A Brief History of the Year 2000

Joel 'Cop' Furches

Editor's Note: Since this article was originally posted, Pariah has switched to the hebrew year as 5766 has a more science fiction feel to it than the year 2000. The year 2000 is already in the past. Using the hebrew year allows us to use a real year, so the issues have real time references to their date of publication.
Welcome to the year 2000. Due to the shameless advantage merchandisers and media have taken of the rolling over of the clock, not to mention the paranoia that has developed of your computer's doing of the same, you are most likely sick of hearing about it already. However, what have you heard thus far that was truly profound as we hit the big triple o'? I, myself, have heard very little. I intend to rectify that by setting a few things in perspective.

A long, long time ago, time itself began. Just exactly how and when is hotly debated. If you are like most, you believe that time began at something-or-other-billion BC. And although I tend to lean towards a much younger date, it matters little, as such vast tracts of time are incomprehensible to conventional thought. Over those years, many calendar systems rose and died. Then, one day, a man of the church decided that the noblest thing was to center all of time around the birth of Christ the savior. And so this fellow, being ever so much nearer to the event than we, and having the advantage of the firmly established Roman calendar, calculated when Christ was born, and made that year one. All years before that were numbered in descending order and all years hence in ascending. BC and AD, both Latin phrases (rather than, as is popularly held "Before Christ" and "After Death") came into being. Our Holy friend was, however, off by about four years. He hadn't taken leap year into account when doing his calculations, and so the year we are now entering is probably more like "The Year of our Lord 2004" rather than 2000.

I would like to take this moment to lay to rest another popular misconception about the year 2000. It is not the beginning of the new millenium. Allow me to explain in simple arithmetical terms: if the year 1 was the beginning of the first millenium AD, then the year 1000 would have been the thousandth year, and therefore the last year of that millenium. The new millenium would have begun at 1001 and ended at 2000, or the two thousandth year. The next millenium begins promptly at 12:00 am January first, 2001. Be there.

As we entered this century that we are now about to exit, a poet mourned for humanity. On that new years eve he wrote a poem of sadness as he watched a bird wing its way across a dreary December sky. His bitter mood was due to the fact that he believed that our world was cyclic in nature. His theory held that we experience cycles of 2000 years of prosperity and peace followed by 2000 years of chaos and back again. He believed that we were experiencing in this last century the decay into the chaos that the next two millennia would bring, and so he wrote what I paraphrase now: "And so, what fowl creature slumps towards Bethlehem to be born." Looking at the last 2000 years, I'm not sure I can agree with him that it was a time of peace and prosperity, but as a middle class American, I have little to complain about.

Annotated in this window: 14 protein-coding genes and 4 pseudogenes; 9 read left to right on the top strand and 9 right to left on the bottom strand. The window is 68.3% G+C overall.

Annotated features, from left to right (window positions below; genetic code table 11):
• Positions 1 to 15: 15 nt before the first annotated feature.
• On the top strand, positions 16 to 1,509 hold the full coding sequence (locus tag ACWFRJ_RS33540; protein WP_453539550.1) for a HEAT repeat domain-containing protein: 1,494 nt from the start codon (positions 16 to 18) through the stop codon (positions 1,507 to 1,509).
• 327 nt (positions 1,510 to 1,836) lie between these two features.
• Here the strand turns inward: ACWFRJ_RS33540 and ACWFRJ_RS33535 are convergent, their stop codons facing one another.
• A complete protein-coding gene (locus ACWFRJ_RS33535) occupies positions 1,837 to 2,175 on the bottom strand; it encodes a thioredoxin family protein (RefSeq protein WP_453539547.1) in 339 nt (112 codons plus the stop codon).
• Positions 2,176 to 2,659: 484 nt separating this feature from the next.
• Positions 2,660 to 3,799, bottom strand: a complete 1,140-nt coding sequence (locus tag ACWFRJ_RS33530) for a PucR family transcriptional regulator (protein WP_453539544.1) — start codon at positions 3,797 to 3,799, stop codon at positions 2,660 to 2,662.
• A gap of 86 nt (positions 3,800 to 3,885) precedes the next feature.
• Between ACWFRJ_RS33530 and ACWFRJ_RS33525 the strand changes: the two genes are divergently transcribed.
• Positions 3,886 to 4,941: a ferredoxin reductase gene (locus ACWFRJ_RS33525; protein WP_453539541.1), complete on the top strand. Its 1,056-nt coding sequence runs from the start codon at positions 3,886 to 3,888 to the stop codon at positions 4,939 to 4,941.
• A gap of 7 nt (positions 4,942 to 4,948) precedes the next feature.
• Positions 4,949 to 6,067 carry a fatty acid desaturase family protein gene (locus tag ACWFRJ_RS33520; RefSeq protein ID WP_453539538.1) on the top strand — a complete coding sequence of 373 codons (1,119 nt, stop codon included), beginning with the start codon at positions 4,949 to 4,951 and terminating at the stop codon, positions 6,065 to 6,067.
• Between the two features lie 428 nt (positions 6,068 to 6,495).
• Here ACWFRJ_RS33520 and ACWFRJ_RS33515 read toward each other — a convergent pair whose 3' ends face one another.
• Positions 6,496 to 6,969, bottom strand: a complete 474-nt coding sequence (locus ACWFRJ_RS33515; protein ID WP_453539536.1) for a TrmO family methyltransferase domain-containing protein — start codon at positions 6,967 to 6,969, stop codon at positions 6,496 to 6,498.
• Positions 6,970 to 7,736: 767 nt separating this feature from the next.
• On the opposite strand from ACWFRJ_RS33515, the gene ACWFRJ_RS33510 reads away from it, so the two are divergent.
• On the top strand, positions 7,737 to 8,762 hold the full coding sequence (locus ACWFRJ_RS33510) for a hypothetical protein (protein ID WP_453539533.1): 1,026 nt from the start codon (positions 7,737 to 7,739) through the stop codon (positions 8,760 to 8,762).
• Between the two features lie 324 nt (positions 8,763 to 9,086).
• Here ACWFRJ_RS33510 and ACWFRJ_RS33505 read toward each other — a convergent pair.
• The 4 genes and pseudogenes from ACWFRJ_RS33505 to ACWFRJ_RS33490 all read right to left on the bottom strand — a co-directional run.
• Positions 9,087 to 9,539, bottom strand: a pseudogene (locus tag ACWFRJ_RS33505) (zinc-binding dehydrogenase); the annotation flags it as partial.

The year 2000 may very well be a milestone for humanity, or it may just be another arbitrary date, marking nothing, meaning nothing. Whatever else it is, it does mark a milestone for Science Fiction. For the last fifty years, 2000 AD has stood as the date by which all writings of future times were judged. It was a long way away, and so everything that was to happen before 2000 was in the near future, and everything after that date was in the distant future. Partially this was because no one could seriously comprehend being in the new set of numbers. Nevertheless, it came, and looking back on these writings, they seem pretty ridiculous now. Still, who of us didn't allow thoughts of flying cars and bases on the moon and Mars slip through our mind when we thought of the year 2000? Be honest.

According to the second most popular Science Fiction series ever, Star Trek, we should be suffering the horrors of the holocaust brought about by world war three now. Some Science Fiction writers, such as George Lucas, wisely avoided the problems that come with dating futuristic works. While most writers write for their day, not believing in their predictions, but not seriously expecting their work to endure fifty years or so, others were just pretentious enough to do so.

This lack of foresight has lead to other problems as well. I have watched within the last three years as the wave of Y2K paranoia has sprouted, flourished and grown. I sometimes wish I could have gone back fifty years and written a sci-fi story about the Y2K bug, because the situation is any science fiction writer's dream. A nation of people integrate their industry with computer systems just before the clock rolls over, and an unforeseen glitch sends them crashing into chaos. Of course this is not going to happen. The problem was caught early enough to deflect any serious mishaps.

Nevertheless, it will be interesting to see what havoc the paranoia itself reeks. Millions of people scared out of their wits, hoarding supplies and cowering in their homes waiting for the apocalypse to come. From a purely fictitious standpoint, it's a delightful scenario. In reality it is somewhat macabre, and not just a little silly. How revealing of human nature.

This said, I believe that the most profound things about the turning of the times will be the unsaid. What the year 2000 reveals, what the lips of God speak, could be the greatest, and most sublime surprise yet.

Otherwise, it could be just another boring year.

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